Complaint under section 8(1B)(b)(i) of the Broadcasting Act 1989
60 Minutes – interview with former Breakfast presenter Paul Henry – questioned Mr Henry on his controversial remarks about the Chief Minister of Delhi – comments about the Chief Minister were re-broadcast – allegedly in breach of standards relating to good taste and decency, controversial issues and discrimination and denigration
Standard 4 (controversial issues) – interview did not discuss a controversial issue of public importance – focused on Paul Henry and his perspective on the various controversies in which he was involved – not upheld
Standard 7 (discrimination and denigration) – Paul Henry’s comments did not extend to a section of the community – interviewer challenged his views – interview did not encourage discrimination or denigration of Indian people – not upheld
Standard 1 (good taste and decency) – comments about the Chief Minister revisited in current affairs context – interview would not have offended or distressed viewers – not upheld
This headnote does not form part of the decision.
 An item on 60 Minutes, broadcast on TV3 at 7.30pm on Sunday 5 June 2011, entitled “What Was He Thinking”, featured an interview with former television presenter Paul Henry. The item was introduced as follows:
The word almost everyone uses about broadcaster Paul Henry is ‘polarising’. Some people think the worst of him, others the best. So, where does he stand himself? Well as [our reporter] discovered, he makes no bones about it.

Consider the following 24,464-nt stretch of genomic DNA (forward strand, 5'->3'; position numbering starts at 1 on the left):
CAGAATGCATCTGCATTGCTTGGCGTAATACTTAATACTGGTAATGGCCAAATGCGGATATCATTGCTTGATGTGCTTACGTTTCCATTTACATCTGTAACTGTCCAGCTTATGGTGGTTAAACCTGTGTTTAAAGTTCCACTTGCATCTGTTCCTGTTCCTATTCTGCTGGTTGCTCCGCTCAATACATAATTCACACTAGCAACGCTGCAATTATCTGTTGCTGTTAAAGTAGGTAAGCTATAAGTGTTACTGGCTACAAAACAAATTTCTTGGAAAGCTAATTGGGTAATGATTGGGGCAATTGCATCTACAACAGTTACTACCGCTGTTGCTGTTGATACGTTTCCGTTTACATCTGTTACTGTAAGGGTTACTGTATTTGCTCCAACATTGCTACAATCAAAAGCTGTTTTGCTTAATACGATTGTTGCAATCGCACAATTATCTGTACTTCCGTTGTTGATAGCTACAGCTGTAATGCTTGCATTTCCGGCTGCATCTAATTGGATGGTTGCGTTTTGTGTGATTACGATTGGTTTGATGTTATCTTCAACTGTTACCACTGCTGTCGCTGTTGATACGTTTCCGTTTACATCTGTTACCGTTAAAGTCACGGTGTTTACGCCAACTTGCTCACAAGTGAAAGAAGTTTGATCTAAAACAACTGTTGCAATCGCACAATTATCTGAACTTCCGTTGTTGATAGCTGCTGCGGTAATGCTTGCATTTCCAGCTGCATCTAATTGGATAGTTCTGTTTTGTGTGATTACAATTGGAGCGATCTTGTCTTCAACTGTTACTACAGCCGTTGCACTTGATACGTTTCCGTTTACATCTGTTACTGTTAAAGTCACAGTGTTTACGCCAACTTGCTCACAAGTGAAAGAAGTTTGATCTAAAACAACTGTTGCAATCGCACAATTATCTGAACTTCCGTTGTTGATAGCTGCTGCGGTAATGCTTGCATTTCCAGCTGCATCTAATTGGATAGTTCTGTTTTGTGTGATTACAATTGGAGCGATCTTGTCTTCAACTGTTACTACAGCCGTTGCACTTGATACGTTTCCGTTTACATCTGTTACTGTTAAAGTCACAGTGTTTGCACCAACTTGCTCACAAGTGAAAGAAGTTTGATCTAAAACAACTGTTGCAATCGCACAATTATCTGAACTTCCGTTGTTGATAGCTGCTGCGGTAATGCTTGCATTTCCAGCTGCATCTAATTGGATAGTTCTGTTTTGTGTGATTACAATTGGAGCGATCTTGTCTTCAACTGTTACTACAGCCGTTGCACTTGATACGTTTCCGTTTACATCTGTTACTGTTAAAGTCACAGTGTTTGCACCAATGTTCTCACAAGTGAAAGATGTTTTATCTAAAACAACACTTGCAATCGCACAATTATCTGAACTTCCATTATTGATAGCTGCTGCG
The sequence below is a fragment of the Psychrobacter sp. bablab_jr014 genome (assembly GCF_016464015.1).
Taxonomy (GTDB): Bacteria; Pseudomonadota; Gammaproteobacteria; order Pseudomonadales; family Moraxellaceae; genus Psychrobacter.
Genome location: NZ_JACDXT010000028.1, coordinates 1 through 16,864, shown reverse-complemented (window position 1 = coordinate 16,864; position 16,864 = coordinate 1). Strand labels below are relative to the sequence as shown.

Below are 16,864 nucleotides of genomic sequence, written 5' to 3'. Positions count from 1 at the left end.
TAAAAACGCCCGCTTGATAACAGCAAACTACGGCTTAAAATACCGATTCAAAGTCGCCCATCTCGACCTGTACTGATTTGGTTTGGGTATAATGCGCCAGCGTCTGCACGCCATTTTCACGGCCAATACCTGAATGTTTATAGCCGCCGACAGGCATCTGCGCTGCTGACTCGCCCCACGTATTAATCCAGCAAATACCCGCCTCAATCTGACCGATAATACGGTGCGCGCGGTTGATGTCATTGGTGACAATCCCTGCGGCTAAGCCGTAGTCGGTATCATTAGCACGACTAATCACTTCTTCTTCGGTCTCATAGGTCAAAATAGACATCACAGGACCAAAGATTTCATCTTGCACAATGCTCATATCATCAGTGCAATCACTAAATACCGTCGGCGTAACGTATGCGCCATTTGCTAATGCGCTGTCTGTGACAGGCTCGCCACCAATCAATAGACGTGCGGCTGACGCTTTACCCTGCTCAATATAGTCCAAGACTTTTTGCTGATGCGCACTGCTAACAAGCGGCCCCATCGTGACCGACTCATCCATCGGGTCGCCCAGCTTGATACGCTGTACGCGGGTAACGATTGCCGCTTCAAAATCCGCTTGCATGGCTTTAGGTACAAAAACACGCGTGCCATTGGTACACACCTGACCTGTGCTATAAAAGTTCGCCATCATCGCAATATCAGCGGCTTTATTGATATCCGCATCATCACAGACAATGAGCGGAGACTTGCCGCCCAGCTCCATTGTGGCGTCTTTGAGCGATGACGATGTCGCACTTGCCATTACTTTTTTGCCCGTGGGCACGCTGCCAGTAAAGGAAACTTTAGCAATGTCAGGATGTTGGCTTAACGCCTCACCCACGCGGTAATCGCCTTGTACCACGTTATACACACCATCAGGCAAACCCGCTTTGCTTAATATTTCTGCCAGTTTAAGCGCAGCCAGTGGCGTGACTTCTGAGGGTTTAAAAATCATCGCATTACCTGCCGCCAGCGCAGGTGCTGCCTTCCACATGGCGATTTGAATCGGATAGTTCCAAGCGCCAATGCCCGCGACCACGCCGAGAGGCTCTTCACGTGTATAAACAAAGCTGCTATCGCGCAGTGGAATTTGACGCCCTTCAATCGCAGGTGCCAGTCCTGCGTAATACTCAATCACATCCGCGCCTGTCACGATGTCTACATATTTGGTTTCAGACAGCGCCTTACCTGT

The 60 Minutes reporter questioned Mr Henry on his controversial presenting style which led to his suspension and ultimately his resignation from TVNZ’s morning current affairs programme Breakfast. The interview canvassed a number of comments that had attracted widespread publicity at the time they were made, including Mr Henry’s remarks about the Chief Minister of Delhi, Sheila Dikshit.
 At the start of the interview, the reporter asked Mr Henry if he was “loaded” and he said that “everything’s relative, so yes, I could take you to umpteen different places in the world where, compared with those people, I am just absolutely loaded”. In response, the reporter commented, “India, for example.” Later, Mr Henry stated, “I never imagined that I would be horrendously rich and horrendously well respected”, to which the reporter remarked, “Well, perhaps not so respected after he uttered these words...” The item cut to an extract from Breakfast in which Mr Henry repeatedly ridiculed the Chief Minister’s surname, deliberately calling her “Sheila dick shit”.
 Returning to the interview, Mr Henry explained, “I am honest. I just say it as I see it. I mean you tailor what you’re saying to a degree, everyone tailors what they’re saying, you know,” and the reporter responded, “It doesn’t seem that you do.” She stated:
But do you not think your description of yourself, “I am just being honest,” is not just a little bit of a cop-out? I mean, is that being honest, or is that just being a prat, and being unkind, very unkind?